Sai Gourisankar Named Rhodes Scholar

Sai Gourisankar working in the Johnston lab wearing a lab coat and safety googles in the McKetta Department-of Chemical Engineering at UT Austin.Sai Gourisankar, a Plan II and chemical engineering senior, has been awarded a 2015 Rhodes Scholarship, one of the most distinguished graduate scholarships in the world. He becomes the 30th UT Austin student to receive the award and the second this year.

Established in 1903, Rhodes Scholarships are postgraduate awards supporting outstanding students for two years of study at the University of Oxford in England. Approximately 80 scholarships are awarded to exceptional students across the world each year.

As a Rhodes scholar, Gourisankar will focus on mathematical modeling, scientific computing and theoretical physics. After completing his two years at Oxford, Gourisankar plans to return to the United States to pursue a Ph.D. in chemical engineering. He is particularly interested in understanding and solving problems at the intersection of chemical engineering and mathematics.

“We are incredibly proud of Sai and excited about what he will accomplish over the next two years at Oxford,” said Sharon L. Wood, dean of the Cockrell School of Engineering. “He is one of the Cockrell School’s most outstanding students, and he has exemplified the value of a multidisciplinary engineering education.”

A past recipient of the Astronaut Scholarship, the Barry M. Goldwater Scholarship and a Churchill Scholarship from the British Studies Department at UT Austin, he has been celebrated and published for his work in nanotechnology. Gourisankar conducts research helping chemical engineering faculty members design gold nanoclusters for biomedical therapy and imaging, techniques that can reveal real-time changes of various biomolecules associated with cancer and other diseases. In collaboration with chemical engineering graduate students Avinash Murthy and Robert Stover, Gourisankar has controlled the synthesis of the gold nanoclusters to achieve strong near infrared absorbance needed for biomedical imaging ( ACS Nano, vol. 7, 239-251, 2013). After imaging, these particles biodegrade back to individual gold spheres that adsorb essentially zero protein in blood serum (J. Am. Chem. Soc. 135, 7799-7802, 2013). Thus they remain small enough for clearance through the kidneys.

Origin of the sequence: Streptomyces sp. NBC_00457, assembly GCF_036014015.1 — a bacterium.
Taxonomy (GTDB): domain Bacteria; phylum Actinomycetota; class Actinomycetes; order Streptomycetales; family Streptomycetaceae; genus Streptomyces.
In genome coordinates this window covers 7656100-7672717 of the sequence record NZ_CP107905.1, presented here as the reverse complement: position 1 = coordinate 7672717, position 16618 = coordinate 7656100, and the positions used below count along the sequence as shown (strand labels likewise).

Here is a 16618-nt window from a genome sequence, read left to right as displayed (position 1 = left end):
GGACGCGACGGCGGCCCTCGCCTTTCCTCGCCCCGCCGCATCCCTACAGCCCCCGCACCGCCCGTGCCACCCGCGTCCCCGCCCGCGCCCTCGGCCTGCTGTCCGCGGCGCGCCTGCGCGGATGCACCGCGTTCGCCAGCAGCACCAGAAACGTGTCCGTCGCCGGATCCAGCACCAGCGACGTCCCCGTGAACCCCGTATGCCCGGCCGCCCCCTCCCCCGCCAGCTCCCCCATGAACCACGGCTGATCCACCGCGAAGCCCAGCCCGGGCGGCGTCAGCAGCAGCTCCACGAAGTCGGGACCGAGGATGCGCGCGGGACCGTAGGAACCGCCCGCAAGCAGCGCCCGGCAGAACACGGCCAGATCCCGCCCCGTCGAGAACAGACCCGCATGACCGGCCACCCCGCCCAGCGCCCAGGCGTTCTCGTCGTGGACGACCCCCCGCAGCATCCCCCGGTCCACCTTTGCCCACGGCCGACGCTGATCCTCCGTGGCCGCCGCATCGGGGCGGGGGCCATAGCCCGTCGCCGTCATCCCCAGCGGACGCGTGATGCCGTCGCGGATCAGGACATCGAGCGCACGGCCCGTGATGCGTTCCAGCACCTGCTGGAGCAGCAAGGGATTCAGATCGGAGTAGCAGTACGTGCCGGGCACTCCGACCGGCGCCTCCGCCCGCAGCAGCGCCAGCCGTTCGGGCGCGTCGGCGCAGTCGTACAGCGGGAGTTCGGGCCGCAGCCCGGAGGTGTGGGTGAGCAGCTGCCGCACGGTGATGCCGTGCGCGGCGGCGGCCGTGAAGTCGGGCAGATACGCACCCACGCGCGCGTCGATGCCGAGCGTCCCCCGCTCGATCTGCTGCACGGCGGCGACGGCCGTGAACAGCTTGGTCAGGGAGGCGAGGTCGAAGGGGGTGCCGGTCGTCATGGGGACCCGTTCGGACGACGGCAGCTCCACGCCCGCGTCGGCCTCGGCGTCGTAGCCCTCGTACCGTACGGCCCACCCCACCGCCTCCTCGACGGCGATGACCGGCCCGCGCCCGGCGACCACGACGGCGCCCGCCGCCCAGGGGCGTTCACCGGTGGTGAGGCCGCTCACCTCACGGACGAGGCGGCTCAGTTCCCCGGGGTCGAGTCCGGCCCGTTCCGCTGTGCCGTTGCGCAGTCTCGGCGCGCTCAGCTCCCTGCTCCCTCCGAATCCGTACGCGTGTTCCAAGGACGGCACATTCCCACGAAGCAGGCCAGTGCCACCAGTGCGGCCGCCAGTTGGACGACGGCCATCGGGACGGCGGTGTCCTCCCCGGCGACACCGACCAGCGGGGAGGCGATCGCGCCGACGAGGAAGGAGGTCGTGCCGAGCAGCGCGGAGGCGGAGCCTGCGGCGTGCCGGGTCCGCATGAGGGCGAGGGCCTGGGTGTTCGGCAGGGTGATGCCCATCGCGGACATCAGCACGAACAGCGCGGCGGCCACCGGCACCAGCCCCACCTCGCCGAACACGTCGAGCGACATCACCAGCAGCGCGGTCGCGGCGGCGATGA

“Sai has not only performed experiments and calculations critical to advancing this work,” said Tom Truskett, chair of the McKetta Department of Chemical Engineering and Gourisankar’s research co-supervisor with Professor Keith Johnston. “He has helped to build research collaborations that have taken the research to a new level.”

Gourisankar has served as treasurer for the OXE student chapter and is a member of the Society of Plan II Engineers and the Plan II Music Society.  He is also currently training and fundraising to participate in the Texas 4000, a charity bike ride from Austin, Texas to Anchorage, Alaska to support cancer research (check out his Texas 4000 story). Gourisankar joins Jessica Glennie as the second UT Austin student to be awarded a Rhodes Scholarship for 2015. Glennie, a senior in the School of Architecture, will focus on environmental policy and change.

“On behalf of everyone at our university, I congratulate Sai on this tremendous international honor,” said UT Austin President Bill Powers. “He is a highly accomplished and talented young man, and I’m excited to see how he will use this opportunity to lead future advancements in computing and mathematical modeling.”


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